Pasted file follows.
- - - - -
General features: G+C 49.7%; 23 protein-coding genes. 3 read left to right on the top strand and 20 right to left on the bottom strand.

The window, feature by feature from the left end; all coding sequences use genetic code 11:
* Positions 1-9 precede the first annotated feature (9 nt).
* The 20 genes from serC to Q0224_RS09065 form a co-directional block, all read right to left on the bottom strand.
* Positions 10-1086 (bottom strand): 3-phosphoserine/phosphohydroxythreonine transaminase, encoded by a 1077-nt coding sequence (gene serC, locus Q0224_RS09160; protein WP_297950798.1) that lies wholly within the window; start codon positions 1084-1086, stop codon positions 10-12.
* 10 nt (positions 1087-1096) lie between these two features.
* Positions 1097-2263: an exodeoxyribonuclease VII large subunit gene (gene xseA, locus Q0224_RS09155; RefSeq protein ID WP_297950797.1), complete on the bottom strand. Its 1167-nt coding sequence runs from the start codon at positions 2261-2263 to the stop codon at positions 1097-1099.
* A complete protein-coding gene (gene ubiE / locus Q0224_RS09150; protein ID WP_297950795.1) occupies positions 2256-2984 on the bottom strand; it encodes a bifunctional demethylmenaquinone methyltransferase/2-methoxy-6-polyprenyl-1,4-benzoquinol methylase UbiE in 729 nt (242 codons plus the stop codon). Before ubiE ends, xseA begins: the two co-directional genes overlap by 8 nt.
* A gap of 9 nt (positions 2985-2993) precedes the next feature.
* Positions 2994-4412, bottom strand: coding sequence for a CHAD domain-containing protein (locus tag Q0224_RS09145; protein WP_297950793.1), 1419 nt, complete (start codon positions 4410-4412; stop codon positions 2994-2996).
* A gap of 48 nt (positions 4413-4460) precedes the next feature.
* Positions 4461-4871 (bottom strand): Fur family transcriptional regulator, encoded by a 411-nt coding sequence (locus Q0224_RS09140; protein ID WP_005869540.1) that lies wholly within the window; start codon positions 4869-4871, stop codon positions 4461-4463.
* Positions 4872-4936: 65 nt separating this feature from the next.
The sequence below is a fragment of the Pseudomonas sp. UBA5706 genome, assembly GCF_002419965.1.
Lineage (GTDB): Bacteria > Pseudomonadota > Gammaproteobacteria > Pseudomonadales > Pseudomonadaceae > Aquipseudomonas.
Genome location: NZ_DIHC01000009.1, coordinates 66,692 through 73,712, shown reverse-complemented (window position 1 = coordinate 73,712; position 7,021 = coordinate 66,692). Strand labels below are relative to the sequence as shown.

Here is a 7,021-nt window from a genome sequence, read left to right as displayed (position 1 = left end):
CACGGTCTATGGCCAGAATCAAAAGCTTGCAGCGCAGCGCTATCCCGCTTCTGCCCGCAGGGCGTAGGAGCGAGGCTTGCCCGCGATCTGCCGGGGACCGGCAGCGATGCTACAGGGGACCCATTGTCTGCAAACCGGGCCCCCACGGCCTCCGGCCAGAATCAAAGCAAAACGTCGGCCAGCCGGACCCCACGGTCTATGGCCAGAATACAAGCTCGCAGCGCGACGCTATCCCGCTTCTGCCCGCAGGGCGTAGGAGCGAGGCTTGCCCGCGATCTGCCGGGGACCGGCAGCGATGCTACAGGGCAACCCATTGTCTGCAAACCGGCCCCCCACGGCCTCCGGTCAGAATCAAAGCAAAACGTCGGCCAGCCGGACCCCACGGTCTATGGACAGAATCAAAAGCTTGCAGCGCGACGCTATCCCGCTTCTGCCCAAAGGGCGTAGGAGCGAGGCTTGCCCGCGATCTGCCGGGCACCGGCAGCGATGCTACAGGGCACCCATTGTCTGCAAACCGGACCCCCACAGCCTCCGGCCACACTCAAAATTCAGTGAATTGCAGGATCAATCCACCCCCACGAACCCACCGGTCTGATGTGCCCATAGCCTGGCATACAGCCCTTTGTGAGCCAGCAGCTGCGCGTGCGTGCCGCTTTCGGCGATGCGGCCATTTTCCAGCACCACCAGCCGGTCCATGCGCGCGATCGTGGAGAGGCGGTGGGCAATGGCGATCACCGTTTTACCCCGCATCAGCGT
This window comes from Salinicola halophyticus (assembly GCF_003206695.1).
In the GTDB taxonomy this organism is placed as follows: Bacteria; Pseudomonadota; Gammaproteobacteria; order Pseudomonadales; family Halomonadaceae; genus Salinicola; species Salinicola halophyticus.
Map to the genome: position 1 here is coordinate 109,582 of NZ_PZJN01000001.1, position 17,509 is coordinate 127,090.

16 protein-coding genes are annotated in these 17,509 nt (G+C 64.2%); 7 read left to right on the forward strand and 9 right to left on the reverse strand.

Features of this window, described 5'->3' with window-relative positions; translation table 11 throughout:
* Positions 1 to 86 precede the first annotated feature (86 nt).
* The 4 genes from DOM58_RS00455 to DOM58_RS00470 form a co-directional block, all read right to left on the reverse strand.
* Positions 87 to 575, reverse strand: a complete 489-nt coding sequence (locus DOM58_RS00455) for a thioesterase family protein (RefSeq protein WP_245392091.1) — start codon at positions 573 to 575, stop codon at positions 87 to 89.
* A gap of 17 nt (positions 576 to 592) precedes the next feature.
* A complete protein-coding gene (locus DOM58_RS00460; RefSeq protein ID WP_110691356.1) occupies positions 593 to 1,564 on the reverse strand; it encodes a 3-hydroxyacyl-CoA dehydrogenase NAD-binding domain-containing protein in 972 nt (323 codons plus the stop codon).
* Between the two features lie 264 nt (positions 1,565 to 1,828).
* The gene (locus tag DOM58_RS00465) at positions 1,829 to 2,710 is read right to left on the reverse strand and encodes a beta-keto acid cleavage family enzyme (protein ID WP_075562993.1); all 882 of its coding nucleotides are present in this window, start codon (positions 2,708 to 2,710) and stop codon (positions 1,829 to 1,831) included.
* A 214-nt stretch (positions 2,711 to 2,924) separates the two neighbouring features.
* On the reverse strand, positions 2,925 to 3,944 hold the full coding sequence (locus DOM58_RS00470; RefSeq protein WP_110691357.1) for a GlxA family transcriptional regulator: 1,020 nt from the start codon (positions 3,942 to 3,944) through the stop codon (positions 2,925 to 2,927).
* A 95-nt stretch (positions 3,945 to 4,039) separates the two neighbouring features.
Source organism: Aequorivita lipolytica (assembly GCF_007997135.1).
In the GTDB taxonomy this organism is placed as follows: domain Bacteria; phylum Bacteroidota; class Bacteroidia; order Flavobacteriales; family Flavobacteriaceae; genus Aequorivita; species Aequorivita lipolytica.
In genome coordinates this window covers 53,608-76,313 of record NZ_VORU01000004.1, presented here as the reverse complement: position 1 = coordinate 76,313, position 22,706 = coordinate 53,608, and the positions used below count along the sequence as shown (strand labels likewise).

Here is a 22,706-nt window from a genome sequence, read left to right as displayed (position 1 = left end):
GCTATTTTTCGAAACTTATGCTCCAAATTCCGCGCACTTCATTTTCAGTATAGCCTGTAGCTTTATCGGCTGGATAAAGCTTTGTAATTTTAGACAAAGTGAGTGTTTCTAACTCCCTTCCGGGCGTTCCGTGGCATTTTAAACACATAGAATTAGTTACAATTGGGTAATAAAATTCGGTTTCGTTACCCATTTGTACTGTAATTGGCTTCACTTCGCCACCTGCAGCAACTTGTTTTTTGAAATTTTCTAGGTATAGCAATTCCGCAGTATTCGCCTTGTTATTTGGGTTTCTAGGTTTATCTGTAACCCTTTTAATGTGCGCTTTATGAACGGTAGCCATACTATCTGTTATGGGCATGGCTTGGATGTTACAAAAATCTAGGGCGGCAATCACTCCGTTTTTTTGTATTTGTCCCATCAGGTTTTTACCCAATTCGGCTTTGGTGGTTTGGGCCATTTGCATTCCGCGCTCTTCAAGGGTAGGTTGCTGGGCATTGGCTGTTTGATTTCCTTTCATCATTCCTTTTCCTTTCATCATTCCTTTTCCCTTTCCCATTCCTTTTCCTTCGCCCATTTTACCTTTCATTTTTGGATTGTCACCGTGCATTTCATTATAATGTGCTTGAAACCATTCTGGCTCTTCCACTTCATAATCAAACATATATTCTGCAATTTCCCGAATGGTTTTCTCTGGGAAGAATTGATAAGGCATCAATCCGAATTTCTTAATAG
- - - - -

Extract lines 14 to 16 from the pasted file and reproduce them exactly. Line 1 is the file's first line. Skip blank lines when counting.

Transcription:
The sequence below is a fragment of the Pseudomonas sp. UBA5706 genome, assembly GCF_002419965.1.
Lineage (GTDB): Bacteria > Pseudomonadota > Gammaproteobacteria > Pseudomonadales > Pseudomonadaceae > Aquipseudomonas.
Genome location: NZ_DIHC01000009.1, coordinates 66,692 through 73,712, shown reverse-complemented (window position 1 = coordinate 73,712; position 7,021 = coordinate 66,692). Strand labels below are relative to the sequence as shown.